NEWS
May 19, 1988
A CLEAN SWEEP FOR DC33 Congratulations to District Council 33's newly elected President James Sutton and to his coalition - Ann Cohen, Ronald Mauldin and Leonard Tilghman - to name a few. You've overcome an enity of long-standing reign, you've rekindled the hopes of many of your constituents. The promise to "restore accountability to the union and equal voice" rings of great statesmanship. In 14 years we've been exposed to enough self-centeredness and arrogance. Negotiate with integrity!
ENTERTAINMENT
April 19, 1996 | By Desmond Ryan, INQUIRER MOVIE CRITIC
The old man stands numbed and weeping in the lonely silence of the forest where the Gestapo executed his father and hundreds of other Jews more than half a century ago. He is a survivor of the Holocaust, but he is set apart by something very special that has survived with him. Yale Strom's extraordinary The Last Klezmer is a deeply affecting documentary that celebrates the resilience of the human spirit in the wake of unimaginable barbarity, and...
ENTERTAINMENT
October 5, 1992 | By Ken Keuffel Jr., INQUIRER CORRESPONDENT
AIDS kills. It destroys livelihoods. But it need not destroy the spirit. That's what baritone William Parker proved so movingly in his AIDS Quilt Songbook 1992 recital Friday in Princeton University's Richardson Auditorium. The singer reportedly has lost 35 pounds and suffers from Kaposi's sarcoma, an AIDS-related cancer. Moreover, his highly successful career in opera, oratorio and recital has ended; management, fearing his illness might cause cancellations, no longer books engagements for him. Yet, there he stood, singing songs of varied quality that he has asked composers (famous and not-so-famous)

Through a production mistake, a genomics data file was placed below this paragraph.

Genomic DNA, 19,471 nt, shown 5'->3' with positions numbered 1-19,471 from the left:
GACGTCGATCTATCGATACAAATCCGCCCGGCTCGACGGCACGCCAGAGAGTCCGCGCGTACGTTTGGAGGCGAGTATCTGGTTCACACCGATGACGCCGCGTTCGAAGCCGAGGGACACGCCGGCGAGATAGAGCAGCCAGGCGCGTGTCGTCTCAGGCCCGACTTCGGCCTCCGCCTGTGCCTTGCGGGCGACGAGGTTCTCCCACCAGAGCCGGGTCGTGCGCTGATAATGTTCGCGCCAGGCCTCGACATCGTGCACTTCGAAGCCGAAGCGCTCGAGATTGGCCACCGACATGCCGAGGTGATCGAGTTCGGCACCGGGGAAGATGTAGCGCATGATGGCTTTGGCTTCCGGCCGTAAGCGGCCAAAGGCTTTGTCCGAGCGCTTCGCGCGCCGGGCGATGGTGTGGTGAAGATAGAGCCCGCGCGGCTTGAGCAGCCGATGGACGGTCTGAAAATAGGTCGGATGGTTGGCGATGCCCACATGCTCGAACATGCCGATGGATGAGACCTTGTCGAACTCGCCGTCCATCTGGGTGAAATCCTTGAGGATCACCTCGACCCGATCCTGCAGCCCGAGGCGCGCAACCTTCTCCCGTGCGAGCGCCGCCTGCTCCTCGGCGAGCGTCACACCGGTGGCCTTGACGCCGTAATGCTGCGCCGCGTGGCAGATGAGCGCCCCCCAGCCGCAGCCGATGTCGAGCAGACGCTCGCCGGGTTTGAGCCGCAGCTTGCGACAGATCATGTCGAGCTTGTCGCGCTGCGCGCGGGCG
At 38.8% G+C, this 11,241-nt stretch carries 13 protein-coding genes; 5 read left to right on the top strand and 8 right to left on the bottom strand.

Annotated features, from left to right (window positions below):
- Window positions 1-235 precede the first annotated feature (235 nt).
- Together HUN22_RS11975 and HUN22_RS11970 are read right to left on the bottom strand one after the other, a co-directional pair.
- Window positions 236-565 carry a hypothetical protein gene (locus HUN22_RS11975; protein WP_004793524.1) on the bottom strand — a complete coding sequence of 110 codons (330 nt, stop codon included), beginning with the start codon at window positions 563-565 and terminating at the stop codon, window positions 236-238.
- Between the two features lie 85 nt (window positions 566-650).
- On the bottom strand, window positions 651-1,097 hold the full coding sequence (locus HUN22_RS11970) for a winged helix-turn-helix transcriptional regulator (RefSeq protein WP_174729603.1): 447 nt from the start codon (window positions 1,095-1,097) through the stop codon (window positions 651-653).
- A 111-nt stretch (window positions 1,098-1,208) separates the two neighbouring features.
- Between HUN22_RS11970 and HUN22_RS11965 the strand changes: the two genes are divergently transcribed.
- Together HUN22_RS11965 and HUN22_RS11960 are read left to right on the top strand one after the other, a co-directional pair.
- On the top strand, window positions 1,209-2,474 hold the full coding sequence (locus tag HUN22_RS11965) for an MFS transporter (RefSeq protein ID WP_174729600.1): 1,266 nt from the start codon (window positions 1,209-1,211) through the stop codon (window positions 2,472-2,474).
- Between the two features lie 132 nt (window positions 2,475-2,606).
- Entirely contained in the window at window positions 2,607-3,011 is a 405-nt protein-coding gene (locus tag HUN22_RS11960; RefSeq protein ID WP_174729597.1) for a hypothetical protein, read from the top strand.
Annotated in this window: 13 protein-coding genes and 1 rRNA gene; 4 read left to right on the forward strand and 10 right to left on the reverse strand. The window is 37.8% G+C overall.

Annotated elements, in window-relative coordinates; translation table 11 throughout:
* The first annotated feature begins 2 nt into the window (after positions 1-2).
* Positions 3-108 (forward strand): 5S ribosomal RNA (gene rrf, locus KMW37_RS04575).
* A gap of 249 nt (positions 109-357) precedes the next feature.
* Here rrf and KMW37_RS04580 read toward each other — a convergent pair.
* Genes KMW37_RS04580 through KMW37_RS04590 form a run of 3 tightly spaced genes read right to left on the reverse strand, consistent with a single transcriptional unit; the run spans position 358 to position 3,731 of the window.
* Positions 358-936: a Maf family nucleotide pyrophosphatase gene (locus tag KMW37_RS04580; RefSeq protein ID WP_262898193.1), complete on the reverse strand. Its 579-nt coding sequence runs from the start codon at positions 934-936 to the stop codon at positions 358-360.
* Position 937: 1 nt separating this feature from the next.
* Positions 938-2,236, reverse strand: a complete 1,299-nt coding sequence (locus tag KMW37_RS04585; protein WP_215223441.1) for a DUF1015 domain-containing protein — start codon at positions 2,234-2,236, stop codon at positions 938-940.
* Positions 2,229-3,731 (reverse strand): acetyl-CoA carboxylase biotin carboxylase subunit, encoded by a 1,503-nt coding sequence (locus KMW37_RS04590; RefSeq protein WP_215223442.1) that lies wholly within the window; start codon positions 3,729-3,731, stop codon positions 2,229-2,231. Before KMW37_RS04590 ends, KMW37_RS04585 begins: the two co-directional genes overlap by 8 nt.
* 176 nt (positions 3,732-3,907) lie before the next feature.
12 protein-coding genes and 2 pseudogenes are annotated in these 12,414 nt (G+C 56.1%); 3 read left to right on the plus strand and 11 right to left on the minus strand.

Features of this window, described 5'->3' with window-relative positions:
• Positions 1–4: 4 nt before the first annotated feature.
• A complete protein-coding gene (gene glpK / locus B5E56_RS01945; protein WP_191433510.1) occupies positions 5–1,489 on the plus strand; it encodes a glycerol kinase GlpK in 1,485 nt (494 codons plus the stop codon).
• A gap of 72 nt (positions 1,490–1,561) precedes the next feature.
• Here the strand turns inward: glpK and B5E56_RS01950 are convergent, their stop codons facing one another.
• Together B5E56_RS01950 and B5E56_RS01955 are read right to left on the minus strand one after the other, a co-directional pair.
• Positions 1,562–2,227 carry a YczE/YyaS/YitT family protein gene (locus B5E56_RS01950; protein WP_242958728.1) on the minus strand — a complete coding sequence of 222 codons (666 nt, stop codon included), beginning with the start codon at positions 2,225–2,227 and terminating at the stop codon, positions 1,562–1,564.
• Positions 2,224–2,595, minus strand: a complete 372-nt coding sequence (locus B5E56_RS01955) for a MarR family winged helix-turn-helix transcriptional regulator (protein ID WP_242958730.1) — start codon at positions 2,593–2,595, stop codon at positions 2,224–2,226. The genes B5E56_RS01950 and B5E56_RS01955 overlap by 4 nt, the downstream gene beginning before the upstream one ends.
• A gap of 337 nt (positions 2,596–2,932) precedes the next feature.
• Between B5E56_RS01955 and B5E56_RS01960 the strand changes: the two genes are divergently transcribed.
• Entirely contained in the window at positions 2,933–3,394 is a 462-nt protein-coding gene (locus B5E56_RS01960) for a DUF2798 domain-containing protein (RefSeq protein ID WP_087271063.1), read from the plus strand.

ENTERTAINMENT
December 30, 1990 | By Nancy Goldner, Inquirer Dance Critic
In 1958, the Jose Limon Dance Company toured Europe. Of all the countries it visited, Poland was the most ravaged by the effects of World War II; only its theaters had been rebuilt. When Limon returned to the United States, he wrote of the Poles: "These people are vital and undefeated. They are without rancor, without hatred. They have a heroic serenity. I found it inspiring. I'm going to do a dance about it. In the ruins, I found a dance. It will concern itself with the nightmarish destruction and heroism.
NEWS
April 4, 1992
A commemoration marking the death of Walt Whitman 100 years ago was held Sunday in Camden with a trouping of dignitaries and scholars through the neighborhood where he lived at the end of his life, just off Mickle Boulevard. It continued on to Whitman's final resting place in Harleigh Cemetery off Haddon Avenue. It was just one part of a celebration of Whitman that will go on all year in Philadelphia, New York, England, Japan and elsewhere. And why not celebrate? Whitman, after all, never missed a chance to celebrate himself while alive.
« Prev | 1 | 2 | 3 | 4 | 5
|
|
|
|
|